Hook.js: Hooking Up Your Web Pages

Hook.js

Hook.js is a small JavaScript library that brings the oh-so-popular pull to refresh feature of touch screen devices to the web. A nifty feature that is so obvious, that it’s a surprise nobody thought about it until now.

Hook.js is created by Jordan Singer and Brandon Jacoby, a pair of web developers/designers based in CA, USA.

Now here’s the thing. I love the whole concept of it all, but this is one feature that should be used wisely. Nothing would match the terror and frustration of accidentally refreshing a long and tedious form page and losing all of the information you filled in it.

Most people who use the computer already use the keyboard shortcut to refresh a page or the refresh symbol. It’s become a convention and as far as most are concerned, it is not really hard to do that. The reason pull-to-refresh was implemented on touch screen devices is that it was the easiest and most convenient way of refreshing a page, especially for apps that got fresh content from the internet, such as Twitter.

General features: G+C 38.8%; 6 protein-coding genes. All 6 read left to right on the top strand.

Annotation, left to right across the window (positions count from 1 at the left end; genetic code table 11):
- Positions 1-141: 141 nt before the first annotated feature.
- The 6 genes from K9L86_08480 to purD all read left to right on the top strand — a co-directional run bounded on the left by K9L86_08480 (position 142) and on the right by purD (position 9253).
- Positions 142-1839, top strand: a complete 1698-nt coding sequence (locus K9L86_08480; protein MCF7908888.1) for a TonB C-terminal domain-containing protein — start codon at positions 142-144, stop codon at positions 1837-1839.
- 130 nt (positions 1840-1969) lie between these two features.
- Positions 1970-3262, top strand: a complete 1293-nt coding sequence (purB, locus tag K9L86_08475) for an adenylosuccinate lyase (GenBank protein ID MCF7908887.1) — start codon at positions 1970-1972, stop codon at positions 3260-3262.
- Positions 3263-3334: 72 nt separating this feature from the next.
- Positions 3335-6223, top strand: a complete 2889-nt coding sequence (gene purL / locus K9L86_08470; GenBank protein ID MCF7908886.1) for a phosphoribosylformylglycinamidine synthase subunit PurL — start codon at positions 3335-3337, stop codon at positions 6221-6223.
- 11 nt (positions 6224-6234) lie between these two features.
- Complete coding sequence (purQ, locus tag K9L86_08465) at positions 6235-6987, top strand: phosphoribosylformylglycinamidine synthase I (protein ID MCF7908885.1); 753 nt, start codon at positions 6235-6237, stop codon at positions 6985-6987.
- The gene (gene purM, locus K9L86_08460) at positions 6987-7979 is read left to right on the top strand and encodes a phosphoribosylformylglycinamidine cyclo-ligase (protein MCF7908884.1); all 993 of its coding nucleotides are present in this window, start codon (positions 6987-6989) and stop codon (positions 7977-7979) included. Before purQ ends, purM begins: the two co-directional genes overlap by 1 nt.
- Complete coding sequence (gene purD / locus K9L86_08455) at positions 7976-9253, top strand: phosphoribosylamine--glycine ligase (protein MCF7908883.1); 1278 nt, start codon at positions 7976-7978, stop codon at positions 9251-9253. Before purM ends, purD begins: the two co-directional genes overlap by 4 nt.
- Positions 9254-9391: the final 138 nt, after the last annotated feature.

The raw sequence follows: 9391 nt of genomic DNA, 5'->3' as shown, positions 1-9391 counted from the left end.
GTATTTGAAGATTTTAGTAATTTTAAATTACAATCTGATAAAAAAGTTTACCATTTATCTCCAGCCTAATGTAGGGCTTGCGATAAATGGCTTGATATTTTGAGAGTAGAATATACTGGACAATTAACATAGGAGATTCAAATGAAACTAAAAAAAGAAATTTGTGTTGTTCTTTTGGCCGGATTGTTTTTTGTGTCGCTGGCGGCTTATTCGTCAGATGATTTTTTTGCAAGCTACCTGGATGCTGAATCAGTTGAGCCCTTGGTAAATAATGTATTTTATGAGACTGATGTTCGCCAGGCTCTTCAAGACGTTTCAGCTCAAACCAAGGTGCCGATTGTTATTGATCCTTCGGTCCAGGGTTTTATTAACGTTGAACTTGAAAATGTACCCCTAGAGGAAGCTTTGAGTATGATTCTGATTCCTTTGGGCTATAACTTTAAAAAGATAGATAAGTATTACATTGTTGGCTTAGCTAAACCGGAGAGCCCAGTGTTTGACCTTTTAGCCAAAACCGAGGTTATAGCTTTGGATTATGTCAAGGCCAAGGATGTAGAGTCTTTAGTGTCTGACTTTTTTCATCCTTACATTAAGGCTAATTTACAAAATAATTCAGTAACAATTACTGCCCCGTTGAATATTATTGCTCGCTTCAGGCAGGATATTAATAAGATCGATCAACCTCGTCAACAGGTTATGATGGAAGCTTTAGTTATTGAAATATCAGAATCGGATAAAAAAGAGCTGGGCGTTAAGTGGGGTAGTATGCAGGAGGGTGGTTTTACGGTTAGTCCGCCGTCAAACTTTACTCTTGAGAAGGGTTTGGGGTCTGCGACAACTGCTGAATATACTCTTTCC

Needless to say, the same does not apply for a computer. I’d rather press F5 on my laptop to refresh the page and get new content instead of scrolling all the way to the top and a bit more. That said, I do think that it is a nifty little feature that could be used to add a little magic to a normal web page and that is never a bad thing.

Old Maps Online: An Insight Into Maps of the World Through History

Old Maps Online is a website that showcases historical maps from around the world. The site features a prominent modern-day Google base map, which you can zoom in and out of and navigate along its length and breadth and search for places; Nothing special about that. Where Old Maps Online gets its name from is the sidebar that shows relevant scans of old maps of the area that you just zoomed in to. Most of these old maps are in pretty good state and are available for viewing as a zoomable flash file or as a high-resolution, downloadable image for printing.

The Island of Bombay, circa 1932-33.
The above image shows a map of the “Island of Bombay” from around 1932 – 33 when India was still under the rule of the British Raj. I dare say, one would be hard pressed to find a paper map as old as this and in such a good condition in any of the government institutions in India.

The importance of preserving and digitizing historical maps cannot be stressed enough. Such maps give you an insight into the state of the earth and of the nature and styles of cartography prevalent at the time. Imagine if all the maps in the world through history are digitized and a cumulative timeline of the world through maps is shown. The result would be breathtaking!